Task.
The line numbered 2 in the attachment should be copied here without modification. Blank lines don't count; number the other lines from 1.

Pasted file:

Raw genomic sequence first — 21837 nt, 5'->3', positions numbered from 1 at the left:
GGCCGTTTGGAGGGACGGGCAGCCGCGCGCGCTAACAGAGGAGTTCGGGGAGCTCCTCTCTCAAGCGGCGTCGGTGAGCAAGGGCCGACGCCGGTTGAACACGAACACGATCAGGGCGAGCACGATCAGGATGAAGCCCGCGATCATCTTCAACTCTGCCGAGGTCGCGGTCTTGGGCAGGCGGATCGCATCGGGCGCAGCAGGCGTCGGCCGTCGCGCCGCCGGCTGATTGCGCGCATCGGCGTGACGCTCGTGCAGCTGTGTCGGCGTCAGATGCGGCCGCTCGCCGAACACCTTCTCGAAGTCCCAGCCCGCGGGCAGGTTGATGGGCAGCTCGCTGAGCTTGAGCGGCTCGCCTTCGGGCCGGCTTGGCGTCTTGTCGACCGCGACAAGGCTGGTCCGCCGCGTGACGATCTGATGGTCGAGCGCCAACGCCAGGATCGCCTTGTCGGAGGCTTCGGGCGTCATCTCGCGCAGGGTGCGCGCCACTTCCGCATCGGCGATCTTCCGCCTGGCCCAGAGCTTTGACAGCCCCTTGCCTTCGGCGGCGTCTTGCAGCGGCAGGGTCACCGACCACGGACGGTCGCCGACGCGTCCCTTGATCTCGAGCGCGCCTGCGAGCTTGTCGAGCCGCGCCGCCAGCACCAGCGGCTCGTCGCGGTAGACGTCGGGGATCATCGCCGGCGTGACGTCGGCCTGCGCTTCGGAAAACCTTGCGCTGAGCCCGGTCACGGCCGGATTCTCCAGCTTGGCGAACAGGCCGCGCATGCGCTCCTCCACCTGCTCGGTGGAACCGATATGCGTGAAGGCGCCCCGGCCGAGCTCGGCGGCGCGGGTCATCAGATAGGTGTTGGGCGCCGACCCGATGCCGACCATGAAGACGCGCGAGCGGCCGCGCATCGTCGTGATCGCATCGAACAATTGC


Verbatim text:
GGCCGTTTGGAGGGACGGGCAGCCGCGCGCGCTAACAGAGGAGTTCGGGGAGCTCCTCTCTCAAGCGGCGTCGGTGAGCAAGGGCCGACGCCGGTTGAACACGAACACGATCAGGGCGAGCACGATCAGGATGAAGCCCGCGATCATCTTCAACTCTGCCGAGGTCGCGGTCTTGGGCAGGCGGATCGCATCGGGCGCAGCAGGCGTCGGCCGTCGCGCCGCCGGCTGATTGCGCGCATCGGCGTGACGCTCGTGCAGCTGTGTCGGCGTCAGATGCGGCCGCTCGCCGAACACCTTCTCGAAGTCCCAGCCCGCGGGCAGGTTGATGGGCAGCTCGCTGAGCTTGAGCGGCTCGCCTTCGGGCCGGCTTGGCGTCTTGTCGACCGCGACAAGGCTGGTCCGCCGCGTGACGATCTGATGGTCGAGCGCCAACGCCAGGATCGCCTTGTCGGAGGCTTCGGGCGTCATCTCGCGCAGGGTGCGCGCCACTTCCGCATCGGCGATCTTCCGCCTGGCCCAGAGCTTTGACAGCCCCTTGCCTTCGGCGGCGTCTTGCAGCGGCAGGGTCACCGACCACGGACGGTCGCCGACGCGTCCCTTGATCTCGAGCGCGCCTGCGAGCTTGTCGAGCCGCGCCGCCAGCACCAGCGGCTCGTCGCGGTAGACGTCGGGGATCATCGCCGGCGTGACGTCGGCCTGCGCTTCGGAAAACCTTGCGCTGAGCCCGGTCACGGCCGGATTCTCCAGCTTGGCGAACAGGCCGCGCATGCGCTCCTCCACCTGCTCGGTGGAACCGATATGCGTGAAGGCGCCCCGGCCGAGCTCGGCGGCGCGGGTCATCAGATAGGTGTTGGGCGCCGACCCGATGCCGACCATGAAGACGCGCGAGCGGCCGCGCATCGTCGTGATCGCATCGAACAATTGC